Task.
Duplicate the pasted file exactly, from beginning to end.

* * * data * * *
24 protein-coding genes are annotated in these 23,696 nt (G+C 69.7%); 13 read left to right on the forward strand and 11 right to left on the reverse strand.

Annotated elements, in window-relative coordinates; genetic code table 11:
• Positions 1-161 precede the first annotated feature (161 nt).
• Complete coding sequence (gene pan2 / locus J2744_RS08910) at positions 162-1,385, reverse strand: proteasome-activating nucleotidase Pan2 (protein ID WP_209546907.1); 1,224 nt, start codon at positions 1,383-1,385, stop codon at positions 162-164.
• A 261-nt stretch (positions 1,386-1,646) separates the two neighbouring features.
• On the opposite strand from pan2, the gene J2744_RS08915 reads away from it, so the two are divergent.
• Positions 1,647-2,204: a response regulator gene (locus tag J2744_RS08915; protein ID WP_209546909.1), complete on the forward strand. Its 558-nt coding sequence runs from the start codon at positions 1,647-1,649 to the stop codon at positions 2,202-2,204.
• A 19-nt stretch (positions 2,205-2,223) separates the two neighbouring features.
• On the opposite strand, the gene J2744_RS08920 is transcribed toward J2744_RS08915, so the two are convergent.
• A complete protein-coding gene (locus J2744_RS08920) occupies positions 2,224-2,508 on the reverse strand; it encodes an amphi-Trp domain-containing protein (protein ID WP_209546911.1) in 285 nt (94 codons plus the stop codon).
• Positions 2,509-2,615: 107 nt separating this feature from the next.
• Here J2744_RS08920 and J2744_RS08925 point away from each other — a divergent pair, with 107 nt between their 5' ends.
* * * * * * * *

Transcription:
24 protein-coding genes are annotated in these 23,696 nt (G+C 69.7%); 13 read left to right on the forward strand and 11 right to left on the reverse strand.

Annotated elements, in window-relative coordinates; genetic code table 11:
• Positions 1-161 precede the first annotated feature (161 nt).
• Complete coding sequence (gene pan2 / locus J2744_RS08910) at positions 162-1,385, reverse strand: proteasome-activating nucleotidase Pan2 (protein ID WP_209546907.1); 1,224 nt, start codon at positions 1,383-1,385, stop codon at positions 162-164.
• A 261-nt stretch (positions 1,386-1,646) separates the two neighbouring features.
• On the opposite strand from pan2, the gene J2744_RS08915 reads away from it, so the two are divergent.
• Positions 1,647-2,204: a response regulator gene (locus tag J2744_RS08915; protein ID WP_209546909.1), complete on the forward strand. Its 558-nt coding sequence runs from the start codon at positions 1,647-1,649 to the stop codon at positions 2,202-2,204.
• A 19-nt stretch (positions 2,205-2,223) separates the two neighbouring features.
• On the opposite strand, the gene J2744_RS08920 is transcribed toward J2744_RS08915, so the two are convergent.
• A complete protein-coding gene (locus J2744_RS08920) occupies positions 2,224-2,508 on the reverse strand; it encodes an amphi-Trp domain-containing protein (protein ID WP_209546911.1) in 285 nt (94 codons plus the stop codon).
• Positions 2,509-2,615: 107 nt separating this feature from the next.
• Here J2744_RS08920 and J2744_RS08925 point away from each other — a divergent pair, with 107 nt between their 5' ends.